RALEIGH — A 55-year-old man’s arrest late Wednesday on charges that included ethnic intimidation was the latest chapter in a dispute between neighbors that began on a North Raleigh cul-de-sac a year ago and already is the subject of a criminal trial scheduled for next month.
Police arrested Charles McKenzie Pringle of 12228 Jarden Court after they concluded that he had applied a plant killer to a lawn, garden, hedge and rose bushes next door and had been secretly peeping into Lak “Dinesh” Kalra’s and Blanca Castro’s home. It appears that Pringle “unlawfully and willfully did damage” to the couple’s property because of her nationality, Officer A.R. Koellhoffer wrote in the arrest warrant.
Pringle was charged with injuring trees or croplands, secret peeping and ethnic intimidation, all misdemeanors. He was taken before a magistrate and freed on $5,000 bail.
Last Thursday, Pringle was convicted in District Court of threatening Kalra in February and was ordered to pay $180 in fines and court costs. Pringle, who had waived his right to an attorney, filed an appeal to Superior Court the same day, and a trial is scheduled for June 2.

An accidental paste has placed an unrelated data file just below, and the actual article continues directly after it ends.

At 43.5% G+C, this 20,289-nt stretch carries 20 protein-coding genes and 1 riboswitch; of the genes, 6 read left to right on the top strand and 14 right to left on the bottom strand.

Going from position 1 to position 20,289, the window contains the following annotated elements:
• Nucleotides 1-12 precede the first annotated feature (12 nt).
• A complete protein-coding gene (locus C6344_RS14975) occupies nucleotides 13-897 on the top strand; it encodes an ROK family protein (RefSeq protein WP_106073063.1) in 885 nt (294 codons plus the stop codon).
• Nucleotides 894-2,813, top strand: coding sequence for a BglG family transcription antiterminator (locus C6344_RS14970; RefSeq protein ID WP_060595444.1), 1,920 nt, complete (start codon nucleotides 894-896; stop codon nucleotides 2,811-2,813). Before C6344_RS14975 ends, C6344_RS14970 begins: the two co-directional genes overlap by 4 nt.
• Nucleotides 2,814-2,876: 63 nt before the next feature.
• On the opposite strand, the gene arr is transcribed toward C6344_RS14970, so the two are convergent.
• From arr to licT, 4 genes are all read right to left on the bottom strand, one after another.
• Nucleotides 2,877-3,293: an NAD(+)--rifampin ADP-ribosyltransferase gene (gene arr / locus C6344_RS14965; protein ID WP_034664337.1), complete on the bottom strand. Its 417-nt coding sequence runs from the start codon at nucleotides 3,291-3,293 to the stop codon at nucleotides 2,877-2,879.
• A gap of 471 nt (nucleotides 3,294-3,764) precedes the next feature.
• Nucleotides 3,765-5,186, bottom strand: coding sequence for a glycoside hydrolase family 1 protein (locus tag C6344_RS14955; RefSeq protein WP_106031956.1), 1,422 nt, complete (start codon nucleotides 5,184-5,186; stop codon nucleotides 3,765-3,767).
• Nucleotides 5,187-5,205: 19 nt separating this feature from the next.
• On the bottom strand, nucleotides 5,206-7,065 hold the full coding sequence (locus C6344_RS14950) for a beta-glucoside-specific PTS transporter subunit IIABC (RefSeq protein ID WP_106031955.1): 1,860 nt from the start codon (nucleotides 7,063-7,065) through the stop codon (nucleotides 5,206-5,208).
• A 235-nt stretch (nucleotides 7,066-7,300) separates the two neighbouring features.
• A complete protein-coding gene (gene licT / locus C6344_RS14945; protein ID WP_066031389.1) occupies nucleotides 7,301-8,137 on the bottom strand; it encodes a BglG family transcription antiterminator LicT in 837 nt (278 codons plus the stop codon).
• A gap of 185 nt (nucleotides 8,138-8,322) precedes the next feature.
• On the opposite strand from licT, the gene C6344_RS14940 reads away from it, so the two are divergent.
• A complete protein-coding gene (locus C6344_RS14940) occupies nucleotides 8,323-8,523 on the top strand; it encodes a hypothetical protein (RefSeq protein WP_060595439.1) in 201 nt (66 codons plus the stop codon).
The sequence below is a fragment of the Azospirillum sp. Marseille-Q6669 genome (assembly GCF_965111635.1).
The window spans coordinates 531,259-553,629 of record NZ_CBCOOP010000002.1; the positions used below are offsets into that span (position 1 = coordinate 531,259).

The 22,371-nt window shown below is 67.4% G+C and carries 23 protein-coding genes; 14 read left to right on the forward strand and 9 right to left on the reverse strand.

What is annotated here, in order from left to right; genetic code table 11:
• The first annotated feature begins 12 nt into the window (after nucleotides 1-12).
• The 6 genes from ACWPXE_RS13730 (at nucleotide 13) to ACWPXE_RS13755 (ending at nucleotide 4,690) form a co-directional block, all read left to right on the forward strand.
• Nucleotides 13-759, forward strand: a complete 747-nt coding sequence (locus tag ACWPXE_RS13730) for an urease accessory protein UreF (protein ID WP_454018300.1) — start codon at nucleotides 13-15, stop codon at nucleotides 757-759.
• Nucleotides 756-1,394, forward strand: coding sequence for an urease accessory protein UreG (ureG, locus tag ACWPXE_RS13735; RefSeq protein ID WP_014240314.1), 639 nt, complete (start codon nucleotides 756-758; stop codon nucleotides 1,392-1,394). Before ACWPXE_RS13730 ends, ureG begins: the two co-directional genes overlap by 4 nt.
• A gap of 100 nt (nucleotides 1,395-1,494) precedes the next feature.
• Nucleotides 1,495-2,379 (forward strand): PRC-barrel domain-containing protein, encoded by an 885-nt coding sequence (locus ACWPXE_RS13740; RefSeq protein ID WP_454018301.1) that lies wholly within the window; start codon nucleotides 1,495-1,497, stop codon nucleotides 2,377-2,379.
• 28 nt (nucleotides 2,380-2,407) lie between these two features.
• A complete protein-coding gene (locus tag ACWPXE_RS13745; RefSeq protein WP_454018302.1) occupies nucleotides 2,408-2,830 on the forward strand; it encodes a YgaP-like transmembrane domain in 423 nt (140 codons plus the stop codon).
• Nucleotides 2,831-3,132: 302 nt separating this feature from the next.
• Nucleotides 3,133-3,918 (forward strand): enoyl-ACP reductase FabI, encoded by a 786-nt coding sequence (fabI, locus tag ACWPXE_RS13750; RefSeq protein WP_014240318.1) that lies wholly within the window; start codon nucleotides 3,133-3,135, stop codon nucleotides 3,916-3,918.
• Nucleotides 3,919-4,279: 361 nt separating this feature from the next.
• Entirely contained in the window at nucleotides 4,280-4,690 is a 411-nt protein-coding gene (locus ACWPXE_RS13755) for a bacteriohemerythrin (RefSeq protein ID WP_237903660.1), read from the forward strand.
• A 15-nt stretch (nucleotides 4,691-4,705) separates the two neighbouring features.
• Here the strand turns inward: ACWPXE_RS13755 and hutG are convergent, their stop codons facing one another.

The dispute between Pringle and Kalra and Castro appears to have begun a year ago, according to court documents, after Kalra bought his house on April 2 next door to Pringle, who has lived there since 1997.
Pringle sent Kalra and Castro a letter last June accusing them of contacting the Lowe’s Home Improvement store where Pringle works, asking other employees about him and “making false statements about me” that included “implications that I was stealing from my employer.”
In the letter that he also shared with police and his boss at Lowe’s, Pringle said Castro had filed a barking-dog complaint against him earlier that month, but an Animal Control officer heard no barking. The letter asked Kalra and Castro to leave Pringle alone.
Two days later, Kalra swore out an arrest warrant charging Pringle with threatening him between April 16 and June 11 by saying that Karla “had better watch his back.” The charge was dismissed in July.
The dispute flared again in February when Kalra again swore out a warrant charging Pringle with threatening him. That time, the warrant said, Pringle told Kalra as he was taking the garbage out that he “could leave now or leave dead.”
Pringle posted $1,000 bail and was freed. The next day, Kalra asked for and got a court order for Pringle to stay away from him.
Kalra apparently went to a magistrate again Wednesday and was told that this time he should call police, said police spokesman Jim Sughrue. A police report from Wednesday “included some accusations that ethnicity played a role” in the dispute, Sughrue said.